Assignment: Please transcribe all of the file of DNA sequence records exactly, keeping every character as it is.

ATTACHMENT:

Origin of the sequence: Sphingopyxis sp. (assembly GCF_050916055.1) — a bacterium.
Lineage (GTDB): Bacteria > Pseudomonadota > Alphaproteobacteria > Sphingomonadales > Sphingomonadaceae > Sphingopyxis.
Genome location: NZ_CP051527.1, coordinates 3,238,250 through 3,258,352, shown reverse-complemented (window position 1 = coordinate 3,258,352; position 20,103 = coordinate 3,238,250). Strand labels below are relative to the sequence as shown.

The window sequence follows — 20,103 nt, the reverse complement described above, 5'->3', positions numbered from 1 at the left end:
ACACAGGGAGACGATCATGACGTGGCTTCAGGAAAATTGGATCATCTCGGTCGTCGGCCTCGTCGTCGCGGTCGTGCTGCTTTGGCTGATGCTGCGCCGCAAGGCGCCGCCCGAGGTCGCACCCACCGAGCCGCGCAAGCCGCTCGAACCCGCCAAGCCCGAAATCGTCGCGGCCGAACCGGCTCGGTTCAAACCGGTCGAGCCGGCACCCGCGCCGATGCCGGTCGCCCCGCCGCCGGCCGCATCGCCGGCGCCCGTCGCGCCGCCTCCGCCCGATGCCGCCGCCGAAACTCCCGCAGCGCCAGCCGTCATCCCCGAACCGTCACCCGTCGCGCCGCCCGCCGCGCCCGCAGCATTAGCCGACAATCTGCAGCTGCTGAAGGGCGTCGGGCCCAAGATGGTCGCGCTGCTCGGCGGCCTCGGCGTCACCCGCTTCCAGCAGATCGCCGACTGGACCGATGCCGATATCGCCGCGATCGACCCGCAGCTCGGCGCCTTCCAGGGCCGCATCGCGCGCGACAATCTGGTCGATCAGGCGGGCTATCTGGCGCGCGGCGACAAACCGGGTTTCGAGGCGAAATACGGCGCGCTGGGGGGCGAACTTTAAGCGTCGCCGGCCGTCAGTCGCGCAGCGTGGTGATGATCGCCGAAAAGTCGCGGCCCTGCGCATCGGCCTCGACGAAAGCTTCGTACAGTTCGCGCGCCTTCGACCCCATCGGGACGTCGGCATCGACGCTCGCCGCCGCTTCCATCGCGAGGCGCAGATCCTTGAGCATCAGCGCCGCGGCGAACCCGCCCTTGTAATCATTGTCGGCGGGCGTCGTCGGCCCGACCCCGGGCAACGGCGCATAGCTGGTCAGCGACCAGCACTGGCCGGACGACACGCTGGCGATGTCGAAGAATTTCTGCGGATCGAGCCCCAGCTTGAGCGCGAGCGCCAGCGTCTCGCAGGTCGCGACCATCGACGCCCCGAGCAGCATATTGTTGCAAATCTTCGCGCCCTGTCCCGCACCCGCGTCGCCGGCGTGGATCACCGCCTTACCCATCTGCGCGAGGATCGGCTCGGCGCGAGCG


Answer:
Origin of the sequence: Sphingopyxis sp. (assembly GCF_050916055.1) — a bacterium.
Lineage (GTDB): Bacteria > Pseudomonadota > Alphaproteobacteria > Sphingomonadales > Sphingomonadaceae > Sphingopyxis.
Genome location: NZ_CP051527.1, coordinates 3,238,250 through 3,258,352, shown reverse-complemented (window position 1 = coordinate 3,258,352; position 20,103 = coordinate 3,238,250). Strand labels below are relative to the sequence as shown.

The window sequence follows — 20,103 nt, the reverse complement described above, 5'->3', positions numbered from 1 at the left end:
ACACAGGGAGACGATCATGACGTGGCTTCAGGAAAATTGGATCATCTCGGTCGTCGGCCTCGTCGTCGCGGTCGTGCTGCTTTGGCTGATGCTGCGCCGCAAGGCGCCGCCCGAGGTCGCACCCACCGAGCCGCGCAAGCCGCTCGAACCCGCCAAGCCCGAAATCGTCGCGGCCGAACCGGCTCGGTTCAAACCGGTCGAGCCGGCACCCGCGCCGATGCCGGTCGCCCCGCCGCCGGCCGCATCGCCGGCGCCCGTCGCGCCGCCTCCGCCCGATGCCGCCGCCGAAACTCCCGCAGCGCCAGCCGTCATCCCCGAACCGTCACCCGTCGCGCCGCCCGCCGCGCCCGCAGCATTAGCCGACAATCTGCAGCTGCTGAAGGGCGTCGGGCCCAAGATGGTCGCGCTGCTCGGCGGCCTCGGCGTCACCCGCTTCCAGCAGATCGCCGACTGGACCGATGCCGATATCGCCGCGATCGACCCGCAGCTCGGCGCCTTCCAGGGCCGCATCGCGCGCGACAATCTGGTCGATCAGGCGGGCTATCTGGCGCGCGGCGACAAACCGGGTTTCGAGGCGAAATACGGCGCGCTGGGGGGCGAACTTTAAGCGTCGCCGGCCGTCAGTCGCGCAGCGTGGTGATGATCGCCGAAAAGTCGCGGCCCTGCGCATCGGCCTCGACGAAAGCTTCGTACAGTTCGCGCGCCTTCGACCCCATCGGGACGTCGGCATCGACGCTCGCCGCCGCTTCCATCGCGAGGCGCAGATCCTTGAGCATCAGCGCCGCGGCGAACCCGCCCTTGTAATCATTGTCGGCGGGCGTCGTCGGCCCGACCCCGGGCAACGGCGCATAGCTGGTCAGCGACCAGCACTGGCCGGACGACACGCTGGCGATGTCGAAGAATTTCTGCGGATCGAGCCCCAGCTTGAGCGCGAGCGCCAGCGTCTCGCAGGTCGCGACCATCGACGCCCCGAGCAGCATATTGTTGCAAATCTTCGCGCCCTGTCCCGCACCCGCGTCGCCGGCGTGGATCACCGCCTTACCCATCTGCGCGAGGATCGGCTCGGCGCGAGCG